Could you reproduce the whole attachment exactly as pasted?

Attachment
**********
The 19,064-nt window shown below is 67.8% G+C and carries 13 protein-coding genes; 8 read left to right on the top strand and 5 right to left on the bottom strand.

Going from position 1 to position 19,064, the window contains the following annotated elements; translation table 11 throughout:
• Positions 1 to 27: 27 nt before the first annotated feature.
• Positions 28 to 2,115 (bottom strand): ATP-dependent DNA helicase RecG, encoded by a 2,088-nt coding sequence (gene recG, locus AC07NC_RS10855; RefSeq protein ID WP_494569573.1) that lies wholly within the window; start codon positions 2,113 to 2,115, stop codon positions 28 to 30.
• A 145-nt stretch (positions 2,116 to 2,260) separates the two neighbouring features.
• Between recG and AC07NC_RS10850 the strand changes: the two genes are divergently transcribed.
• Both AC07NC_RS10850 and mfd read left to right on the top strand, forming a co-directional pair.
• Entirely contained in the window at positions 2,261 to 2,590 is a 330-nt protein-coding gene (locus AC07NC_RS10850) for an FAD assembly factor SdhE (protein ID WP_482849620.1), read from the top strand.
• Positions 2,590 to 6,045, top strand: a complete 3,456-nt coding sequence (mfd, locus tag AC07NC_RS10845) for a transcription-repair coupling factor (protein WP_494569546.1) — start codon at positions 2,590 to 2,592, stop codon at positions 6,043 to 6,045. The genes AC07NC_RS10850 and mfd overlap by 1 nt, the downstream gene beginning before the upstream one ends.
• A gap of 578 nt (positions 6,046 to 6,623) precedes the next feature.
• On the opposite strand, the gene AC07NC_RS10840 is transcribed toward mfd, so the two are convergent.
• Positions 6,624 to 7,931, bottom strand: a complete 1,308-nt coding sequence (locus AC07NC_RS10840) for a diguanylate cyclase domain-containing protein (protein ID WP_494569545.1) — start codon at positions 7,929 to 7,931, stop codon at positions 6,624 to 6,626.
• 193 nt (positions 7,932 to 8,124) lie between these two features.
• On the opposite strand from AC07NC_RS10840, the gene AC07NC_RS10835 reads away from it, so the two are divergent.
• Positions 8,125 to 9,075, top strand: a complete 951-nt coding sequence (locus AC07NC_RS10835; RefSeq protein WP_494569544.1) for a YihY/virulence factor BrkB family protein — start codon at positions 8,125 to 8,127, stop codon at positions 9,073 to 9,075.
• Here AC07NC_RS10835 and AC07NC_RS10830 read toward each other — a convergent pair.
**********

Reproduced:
The 19,064-nt window shown below is 67.8% G+C and carries 13 protein-coding genes; 8 read left to right on the top strand and 5 right to left on the bottom strand.

Going from position 1 to position 19,064, the window contains the following annotated elements; translation table 11 throughout:
• Positions 1 to 27: 27 nt before the first annotated feature.
• Positions 28 to 2,115 (bottom strand): ATP-dependent DNA helicase RecG, encoded by a 2,088-nt coding sequence (gene recG, locus AC07NC_RS10855; RefSeq protein ID WP_494569573.1) that lies wholly within the window; start codon positions 2,113 to 2,115, stop codon positions 28 to 30.
• A 145-nt stretch (positions 2,116 to 2,260) separates the two neighbouring features.
• Between recG and AC07NC_RS10850 the strand changes: the two genes are divergently transcribed.
• Both AC07NC_RS10850 and mfd read left to right on the top strand, forming a co-directional pair.
• Entirely contained in the window at positions 2,261 to 2,590 is a 330-nt protein-coding gene (locus AC07NC_RS10850) for an FAD assembly factor SdhE (protein ID WP_482849620.1), read from the top strand.
• Positions 2,590 to 6,045, top strand: a complete 3,456-nt coding sequence (mfd, locus tag AC07NC_RS10845) for a transcription-repair coupling factor (protein WP_494569546.1) — start codon at positions 2,590 to 2,592, stop codon at positions 6,043 to 6,045. The genes AC07NC_RS10850 and mfd overlap by 1 nt, the downstream gene beginning before the upstream one ends.
• A gap of 578 nt (positions 6,046 to 6,623) precedes the next feature.
• On the opposite strand, the gene AC07NC_RS10840 is transcribed toward mfd, so the two are convergent.
• Positions 6,624 to 7,931, bottom strand: a complete 1,308-nt coding sequence (locus AC07NC_RS10840) for a diguanylate cyclase domain-containing protein (protein ID WP_494569545.1) — start codon at positions 7,929 to 7,931, stop codon at positions 6,624 to 6,626.
• 193 nt (positions 7,932 to 8,124) lie between these two features.
• On the opposite strand from AC07NC_RS10840, the gene AC07NC_RS10835 reads away from it, so the two are divergent.
• Positions 8,125 to 9,075, top strand: a complete 951-nt coding sequence (locus AC07NC_RS10835; RefSeq protein WP_494569544.1) for a YihY/virulence factor BrkB family protein — start codon at positions 8,125 to 8,127, stop codon at positions 9,073 to 9,075.
• Here AC07NC_RS10835 and AC07NC_RS10830 read toward each other — a convergent pair.